New Online Teacher Certification Program Plans for Rapid Expansion

ByMike V. Cooper

Sep 2, 2015

Guest post by Ross Brenneman

A relatively new online teacher certification program is planning rapid expansion after meeting initial success, according to its leaders.

The new school of education TEACH-NOW Educatore (taking the go-big-or-go-home approach to capitalization) was founded in 2011 by Emily Feistritzer, a longtime analyst of alternative certification programs. TEACH-NOW is a traditional certification program, however, it takes at least nine months to complete, leading to certification. The first course started in March 2013.

As the school has started or completed training more than 600 teacher candidates, it announced this week ambitious plans to train 10,000 new teachers over the next five years and establish a master’s program. To help with the expansion, TEACH-NOW has hired Philip A. Schmidt, former dean of the teacher education program at Western Governors University, a leading online nonprofit school. At WGU, Schmidt has helped oversee similar scaling for the past 14 years.

“It is true that we are in the first years of this school of education [TEACH-NOW], but everything I see and hear tells me the jury is out,” Schmidt said in an interview. “This educational approach is the real thing.”

This approach involves a cohort- and activity-based model that focuses on group work and early exposure to the classroom, starting in week three of the program, Feistritzer said. Emphasis is also placed on applicants who understand multiple forms of education technology.

TEACH-NOW expansion may reflect feelings of blood in the water around established teacher preparation programs, which have come under fire for poor performance and poor federal government oversight and at the state level.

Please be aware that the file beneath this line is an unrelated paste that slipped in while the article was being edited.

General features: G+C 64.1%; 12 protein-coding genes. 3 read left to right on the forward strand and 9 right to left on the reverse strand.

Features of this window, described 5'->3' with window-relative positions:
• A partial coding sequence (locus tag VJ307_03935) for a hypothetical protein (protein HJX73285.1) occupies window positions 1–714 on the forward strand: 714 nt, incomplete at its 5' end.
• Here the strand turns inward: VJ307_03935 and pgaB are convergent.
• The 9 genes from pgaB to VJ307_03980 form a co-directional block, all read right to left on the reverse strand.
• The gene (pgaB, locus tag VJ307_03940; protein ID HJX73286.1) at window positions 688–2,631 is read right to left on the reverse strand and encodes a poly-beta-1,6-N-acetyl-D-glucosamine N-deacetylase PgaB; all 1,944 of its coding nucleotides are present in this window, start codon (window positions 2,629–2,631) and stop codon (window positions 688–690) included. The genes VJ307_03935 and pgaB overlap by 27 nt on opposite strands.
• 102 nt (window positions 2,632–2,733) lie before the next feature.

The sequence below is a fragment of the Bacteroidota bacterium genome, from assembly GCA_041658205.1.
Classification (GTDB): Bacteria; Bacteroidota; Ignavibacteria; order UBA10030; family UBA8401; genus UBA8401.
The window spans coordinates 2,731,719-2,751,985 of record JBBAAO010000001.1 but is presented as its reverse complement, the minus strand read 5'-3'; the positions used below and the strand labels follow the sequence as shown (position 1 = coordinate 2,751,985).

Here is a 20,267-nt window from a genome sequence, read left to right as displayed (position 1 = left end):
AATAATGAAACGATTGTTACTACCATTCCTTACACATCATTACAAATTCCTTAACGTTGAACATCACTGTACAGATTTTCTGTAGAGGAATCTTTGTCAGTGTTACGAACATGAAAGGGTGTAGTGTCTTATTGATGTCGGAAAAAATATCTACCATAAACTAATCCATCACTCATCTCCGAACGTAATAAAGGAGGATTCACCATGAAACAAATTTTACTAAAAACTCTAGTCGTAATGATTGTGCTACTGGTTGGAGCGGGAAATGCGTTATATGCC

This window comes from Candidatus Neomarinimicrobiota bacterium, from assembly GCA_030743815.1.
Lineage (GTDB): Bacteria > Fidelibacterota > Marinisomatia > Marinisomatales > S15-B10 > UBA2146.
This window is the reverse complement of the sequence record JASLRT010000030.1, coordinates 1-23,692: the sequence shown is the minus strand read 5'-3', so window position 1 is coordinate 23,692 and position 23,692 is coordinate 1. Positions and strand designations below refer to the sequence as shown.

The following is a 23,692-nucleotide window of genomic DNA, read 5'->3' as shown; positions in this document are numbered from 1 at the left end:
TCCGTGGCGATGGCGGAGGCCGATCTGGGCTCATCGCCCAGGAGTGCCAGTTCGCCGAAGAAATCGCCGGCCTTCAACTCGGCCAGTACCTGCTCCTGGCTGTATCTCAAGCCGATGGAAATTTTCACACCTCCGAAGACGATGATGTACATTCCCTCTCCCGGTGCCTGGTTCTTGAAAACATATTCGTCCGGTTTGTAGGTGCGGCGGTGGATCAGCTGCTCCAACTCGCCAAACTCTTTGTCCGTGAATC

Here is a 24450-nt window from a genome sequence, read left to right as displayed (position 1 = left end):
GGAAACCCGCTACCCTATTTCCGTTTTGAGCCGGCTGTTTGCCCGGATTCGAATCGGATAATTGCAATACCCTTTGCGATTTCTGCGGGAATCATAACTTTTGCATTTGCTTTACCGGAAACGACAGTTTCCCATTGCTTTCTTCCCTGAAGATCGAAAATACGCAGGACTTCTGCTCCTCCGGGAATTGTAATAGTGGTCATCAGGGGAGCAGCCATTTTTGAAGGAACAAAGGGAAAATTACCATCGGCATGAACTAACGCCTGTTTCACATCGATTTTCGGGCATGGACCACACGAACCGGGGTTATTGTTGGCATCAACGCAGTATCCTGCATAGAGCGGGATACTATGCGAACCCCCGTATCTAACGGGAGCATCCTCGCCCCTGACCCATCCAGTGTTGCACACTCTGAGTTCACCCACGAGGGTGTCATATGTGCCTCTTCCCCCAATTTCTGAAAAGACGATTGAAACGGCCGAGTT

“I dream big and I don’t believe in failure,” Feistritzer said. “I decided that if I was going to live to see teachers prepared like many of us – including teacher training colleges – know they need to be prepared for, then someone really had to get back to the plank. to drawing.”

The logistical impact of scaling TEACH-NOW, however, may take some time to assess.

First, the school prides itself on its ratio of approximately 20 students per instructor to 1, but Feistritzer and Schmidt acknowledged that they are still developing plans on how to handle what will eventually be hundreds ( even thousands) of instructors.

“What’s always been difficult to maintain at WGU, whenever we’ve had periods of rapid growth, was…that sense of intimacy that’s always desirable in professional training,” Schmidt said, adding TEACH-NOW is focusing more on addressing this problem.

Second, there is the issue of candidate diversity, where TEACH-NOW excels. Currently, just over half of U.S. TEACH-NOW applicants are white, according to data provided by the school. By comparison, today’s faculty is about 82% white, according to the National Center for Education Statistics. TEACH-NOW applicants are also only around 60% women, while the teaching profession is more than three quarters women. Whether TEACH-NOW’s diversity will be maintained as it expands (and whether these candidates will enter schools) is another question.

Third: The most experienced TEACH-NOW graduates have not yet acquired even two years of full-time teaching experience. Feistritzer said feedback from those teachers’ supervisors has been positive. Although how they compare to teachers from other programs – especially in terms of retention and performance – will also require further research.

While the US Department of Education theoretically tracks information about how teacher education programs work, as my colleague Stephen Sawchuk has pointed out (repeatedly), such data is generally lacking..

Image: Emily Feistritzer and Philip A. Schmidt. Credit: TEACH-NOW


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